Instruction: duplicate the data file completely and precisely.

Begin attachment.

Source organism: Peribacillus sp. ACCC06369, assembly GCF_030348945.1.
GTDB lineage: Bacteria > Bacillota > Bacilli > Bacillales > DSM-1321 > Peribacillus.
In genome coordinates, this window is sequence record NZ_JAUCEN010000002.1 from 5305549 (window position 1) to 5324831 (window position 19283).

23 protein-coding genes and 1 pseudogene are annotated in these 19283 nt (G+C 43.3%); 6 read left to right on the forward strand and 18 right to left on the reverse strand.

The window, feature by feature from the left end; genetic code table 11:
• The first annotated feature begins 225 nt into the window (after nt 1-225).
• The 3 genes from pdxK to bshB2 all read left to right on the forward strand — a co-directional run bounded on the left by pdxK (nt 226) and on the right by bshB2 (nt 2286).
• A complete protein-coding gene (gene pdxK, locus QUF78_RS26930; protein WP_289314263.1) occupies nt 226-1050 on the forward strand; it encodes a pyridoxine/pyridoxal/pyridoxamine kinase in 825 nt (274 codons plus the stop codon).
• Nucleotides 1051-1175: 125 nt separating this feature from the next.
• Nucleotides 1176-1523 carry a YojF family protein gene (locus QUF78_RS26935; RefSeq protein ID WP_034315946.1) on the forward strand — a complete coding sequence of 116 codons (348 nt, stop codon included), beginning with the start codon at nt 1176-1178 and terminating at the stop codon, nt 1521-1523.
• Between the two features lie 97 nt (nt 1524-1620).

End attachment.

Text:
Source organism: Peribacillus sp. ACCC06369, assembly GCF_030348945.1.
GTDB lineage: Bacteria > Bacillota > Bacilli > Bacillales > DSM-1321 > Peribacillus.
In genome coordinates, this window is sequence record NZ_JAUCEN010000002.1 from 5305549 (window position 1) to 5324831 (window position 19283).

23 protein-coding genes and 1 pseudogene are annotated in these 19283 nt (G+C 43.3%); 6 read left to right on the forward strand and 18 right to left on the reverse strand.

The window, feature by feature from the left end; genetic code table 11:
• The first annotated feature begins 225 nt into the window (after nt 1-225).
• The 3 genes from pdxK to bshB2 all read left to right on the forward strand — a co-directional run bounded on the left by pdxK (nt 226) and on the right by bshB2 (nt 2286).
• A complete protein-coding gene (gene pdxK, locus QUF78_RS26930; protein WP_289314263.1) occupies nt 226-1050 on the forward strand; it encodes a pyridoxine/pyridoxal/pyridoxamine kinase in 825 nt (274 codons plus the stop codon).
• Nucleotides 1051-1175: 125 nt separating this feature from the next.
• Nucleotides 1176-1523 carry a YojF family protein gene (locus QUF78_RS26935; RefSeq protein ID WP_034315946.1) on the forward strand — a complete coding sequence of 116 codons (348 nt, stop codon included), beginning with the start codon at nt 1176-1178 and terminating at the stop codon, nt 1521-1523.
• Between the two features lie 97 nt (nt 1524-1620).